Financial industry companies doing business with New York consumers are subject to strict regulations regarding data security. In the event of a data breach that exposes Non-Public Information (NPI), these companies must not only identify the issue, but also notify the New York Department of Financial Services (NY-DFS) within 72 hours of discovery, as mandated by NY-DFS Cybersecurity Requirements. A major title insurance company in the U.S. was found violating NY-DFS regulations by failing to implement proper access controls and security measures, resulting in a $1 million penalty and an agreement to implement remedial measures for securing consumer data.

3 – Insider Threats

When employees are not properly offboarded, they pose potential insider threats, whether deliberate or accidental. Former employees retaining access to sensitive systems and data might seek to disrupt operations, steal information, or compromise business processes, as exemplified by the case of two Tesla ex-employees who leaked data of 75,000 users to a German media outlet. Even when unintended, retaining access after departure can inadvertently expose sensitive information or create vulnerabilities. Detecting and addressing insider threats is challenging, underscoring the importance of thorough offboarding procedures and vigilant monitoring of suspicious behaviors surrounding an employee’s departure.

4 – Intellectual Property Theft

Wing Security research alarmingly reveals that 43% of businesses may have ex-employees who can still access organizational code repositories on GitHub or GitLab. Poor offboarding can also lead to code exposure and intellectual property theft. If ex-employees aren’t quickly removed from systems and repositories while possessing access to proprietary info, trade secrets, source code, or confidential research and other company data, they might still access and misuse this valuable intellectual property. This could lead to big financial losses, competitive disadvantages, and legal issues for the company.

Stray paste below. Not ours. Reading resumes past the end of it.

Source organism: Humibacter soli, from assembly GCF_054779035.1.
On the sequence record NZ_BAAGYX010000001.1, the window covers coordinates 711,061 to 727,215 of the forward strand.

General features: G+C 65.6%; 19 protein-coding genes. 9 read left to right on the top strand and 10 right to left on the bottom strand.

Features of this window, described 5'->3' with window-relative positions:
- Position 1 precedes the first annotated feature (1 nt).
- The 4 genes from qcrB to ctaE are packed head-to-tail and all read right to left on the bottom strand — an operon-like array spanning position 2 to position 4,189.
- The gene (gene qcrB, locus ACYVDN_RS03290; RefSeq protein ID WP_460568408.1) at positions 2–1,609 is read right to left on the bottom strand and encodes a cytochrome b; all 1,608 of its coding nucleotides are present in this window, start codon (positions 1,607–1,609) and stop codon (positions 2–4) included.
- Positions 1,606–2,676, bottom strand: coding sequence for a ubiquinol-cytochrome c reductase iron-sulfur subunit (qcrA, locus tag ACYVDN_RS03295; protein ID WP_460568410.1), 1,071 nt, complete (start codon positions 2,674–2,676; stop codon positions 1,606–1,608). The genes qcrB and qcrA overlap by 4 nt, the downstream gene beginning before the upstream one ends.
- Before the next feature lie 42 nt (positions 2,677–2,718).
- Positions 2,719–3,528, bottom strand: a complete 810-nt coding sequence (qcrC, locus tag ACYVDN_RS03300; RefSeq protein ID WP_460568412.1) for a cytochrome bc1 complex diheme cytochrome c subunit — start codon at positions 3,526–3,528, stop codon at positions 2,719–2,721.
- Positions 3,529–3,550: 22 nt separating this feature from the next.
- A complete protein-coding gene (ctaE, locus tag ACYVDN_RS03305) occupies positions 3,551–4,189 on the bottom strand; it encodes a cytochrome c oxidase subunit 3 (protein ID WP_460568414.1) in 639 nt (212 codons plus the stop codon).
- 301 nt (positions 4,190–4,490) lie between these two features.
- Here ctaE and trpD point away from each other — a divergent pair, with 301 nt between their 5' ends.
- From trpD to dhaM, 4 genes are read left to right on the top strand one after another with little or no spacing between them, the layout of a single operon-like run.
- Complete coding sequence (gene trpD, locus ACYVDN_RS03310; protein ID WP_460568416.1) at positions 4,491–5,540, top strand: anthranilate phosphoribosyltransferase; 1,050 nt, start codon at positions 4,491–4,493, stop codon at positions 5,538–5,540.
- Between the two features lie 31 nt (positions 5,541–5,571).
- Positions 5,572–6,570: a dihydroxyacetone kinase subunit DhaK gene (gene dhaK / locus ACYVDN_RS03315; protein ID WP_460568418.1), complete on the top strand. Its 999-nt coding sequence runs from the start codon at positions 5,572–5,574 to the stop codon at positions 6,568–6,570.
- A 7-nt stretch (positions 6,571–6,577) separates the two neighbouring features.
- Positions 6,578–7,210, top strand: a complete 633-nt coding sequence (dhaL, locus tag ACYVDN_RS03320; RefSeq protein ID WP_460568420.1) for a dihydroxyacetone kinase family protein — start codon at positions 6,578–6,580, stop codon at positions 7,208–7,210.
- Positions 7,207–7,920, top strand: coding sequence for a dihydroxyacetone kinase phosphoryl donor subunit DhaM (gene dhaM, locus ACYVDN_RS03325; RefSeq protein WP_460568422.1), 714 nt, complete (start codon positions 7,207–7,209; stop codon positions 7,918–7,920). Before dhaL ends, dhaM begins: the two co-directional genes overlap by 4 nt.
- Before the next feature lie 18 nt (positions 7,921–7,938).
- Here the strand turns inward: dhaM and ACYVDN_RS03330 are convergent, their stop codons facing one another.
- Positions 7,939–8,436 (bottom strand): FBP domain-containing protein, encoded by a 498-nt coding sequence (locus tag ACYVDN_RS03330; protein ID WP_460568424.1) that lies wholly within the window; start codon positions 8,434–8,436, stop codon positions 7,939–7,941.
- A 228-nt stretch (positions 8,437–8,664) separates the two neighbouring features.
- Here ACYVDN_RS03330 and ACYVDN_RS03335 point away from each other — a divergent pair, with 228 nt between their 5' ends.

Automation Best Practices

Using automation in SaaS Security Posture Management (SSPM) is a simple and effective method for consistent and thorough offboarding. Automation not only makes it easier to revoke access across multiple SaaS apps, but also saves a lot of time, frees up resources, and reduces the risks of manual mistakes and oversights.

Automation also helps streamline the tracking of permissions and data sharing, which can be especially tricky, especially when figuring out all the access given before an employee leaves, quickly. Knowing what data has been shared by whom, and with what permissions, is crucial for keeping data secure.

A critical access hospital in Colorado paid $111,400 for a HIPAA violation after a former employee retained access to a scheduling calendar with 557 patients’ protected health information even after termination. Had automated processes been in place to detect and revoke the ex-employee’s access promptly upon separation, this improper access and compliance penalty could have potentially been avoided.

Automation also relieves the heavy administration often required for regular audits and compliance reporting. The risk of unknown lingering access, after someone leaves, is such a concerning threat that policies require systems in place to detect it. Continuous monitoring and a few simple automations can quickly identify and remove access after offboarding, to implement best practices.

By not having strong offboarding processes, companies leave themselves open to a range of risks that can have serious consequences for their operations, reputation, and finances. Proper offboarding protocols are essential to mitigate these risks and protect the company’s critical assets and information.

To learn more about how Wing uses automation to speed up and ease Insider Risk Management, read more here.